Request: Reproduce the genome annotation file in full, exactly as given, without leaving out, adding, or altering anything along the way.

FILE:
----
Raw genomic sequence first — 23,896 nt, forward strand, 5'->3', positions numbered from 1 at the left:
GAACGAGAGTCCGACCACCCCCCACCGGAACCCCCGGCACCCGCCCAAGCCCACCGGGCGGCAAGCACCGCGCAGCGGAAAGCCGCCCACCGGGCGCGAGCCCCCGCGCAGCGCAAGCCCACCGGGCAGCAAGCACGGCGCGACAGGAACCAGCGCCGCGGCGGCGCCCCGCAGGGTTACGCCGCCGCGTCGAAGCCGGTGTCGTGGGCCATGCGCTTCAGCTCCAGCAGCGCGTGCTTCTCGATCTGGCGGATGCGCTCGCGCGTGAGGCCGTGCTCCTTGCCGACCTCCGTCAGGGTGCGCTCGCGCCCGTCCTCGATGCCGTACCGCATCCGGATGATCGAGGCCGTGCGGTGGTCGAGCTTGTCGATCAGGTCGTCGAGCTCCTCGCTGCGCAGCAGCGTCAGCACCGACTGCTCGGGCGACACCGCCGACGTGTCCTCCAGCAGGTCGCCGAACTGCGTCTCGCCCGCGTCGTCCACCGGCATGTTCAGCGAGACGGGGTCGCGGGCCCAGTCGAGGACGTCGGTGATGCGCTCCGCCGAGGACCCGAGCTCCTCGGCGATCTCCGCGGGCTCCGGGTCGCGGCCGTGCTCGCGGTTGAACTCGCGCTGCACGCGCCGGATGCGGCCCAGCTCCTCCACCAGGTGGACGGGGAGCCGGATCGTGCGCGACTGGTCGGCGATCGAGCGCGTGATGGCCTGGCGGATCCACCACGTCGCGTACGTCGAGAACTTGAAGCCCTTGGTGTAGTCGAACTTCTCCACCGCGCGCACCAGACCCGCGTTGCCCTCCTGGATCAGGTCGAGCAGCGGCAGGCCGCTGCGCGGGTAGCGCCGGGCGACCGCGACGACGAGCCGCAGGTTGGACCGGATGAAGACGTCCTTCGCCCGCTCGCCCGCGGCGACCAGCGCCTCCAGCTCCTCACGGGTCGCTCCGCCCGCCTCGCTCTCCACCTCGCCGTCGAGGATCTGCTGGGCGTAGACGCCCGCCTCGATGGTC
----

Raw genomic sequence first — 23,896 nt, forward strand, 5'->3', positions numbered from 1 at the left:
GAACGAGAGTCCGACCACCCCCCACCGGAACCCCCGGCACCCGCCCAAGCCCACCGGGCGGCAAGCACCGCGCAGCGGAAAGCCGCCCACCGGGCGCGAGCCCCCGCGCAGCGCAAGCCCACCGGGCAGCAAGCACGGCGCGACAGGAACCAGCGCCGCGGCGGCGCCCCGCAGGGTTACGCCGCCGCGTCGAAGCCGGTGTCGTGGGCCATGCGCTTCAGCTCCAGCAGCGCGTGCTTCTCGATCTGGCGGATGCGCTCGCGCGTGAGGCCGTGCTCCTTGCCGACCTCCGTCAGGGTGCGCTCGCGCCCGTCCTCGATGCCGTACCGCATCCGGATGATCGAGGCCGTGCGGTGGTCGAGCTTGTCGATCAGGTCGTCGAGCTCCTCGCTGCGCAGCAGCGTCAGCACCGACTGCTCGGGCGACACCGCCGACGTGTCCTCCAGCAGGTCGCCGAACTGCGTCTCGCCCGCGTCGTCCACCGGCATGTTCAGCGAGACGGGGTCGCGGGCCCAGTCGAGGACGTCGGTGATGCGCTCCGCCGAGGACCCGAGCTCCTCGGCGATCTCCGCGGGCTCCGGGTCGCGGCCGTGCTCGCGGTTGAACTCGCGCTGCACGCGCCGGATGCGGCCCAGCTCCTCCACCAGGTGGACGGGGAGCCGGATCGTGCGCGACTGGTCGGCGATCGAGCGCGTGATGGCCTGGCGGATCCACCACGTCGCGTACGTCGAGAACTTGAAGCCCTTGGTGTAGTCGAACTTCTCCACCGCGCGCACCAGACCCGCGTTGCCCTCCTGGATCAGGTCGAGCAGCGGCAGGCCGCTGCGCGGGTAGCGCCGGGCGACCGCGACGACGAGCCGCAGGTTGGACCGGATGAAGACGTCCTTCGCCCGCTCGCCCGCGGCGACCAGCGCCTCCAGCTCCTCACGGGTCGCTCCGCCCGCCTCGCTCTCCACCTCGCCGTCGAGGATCTGCTGGGCGTAGACGCCCGCCTCGATGGTC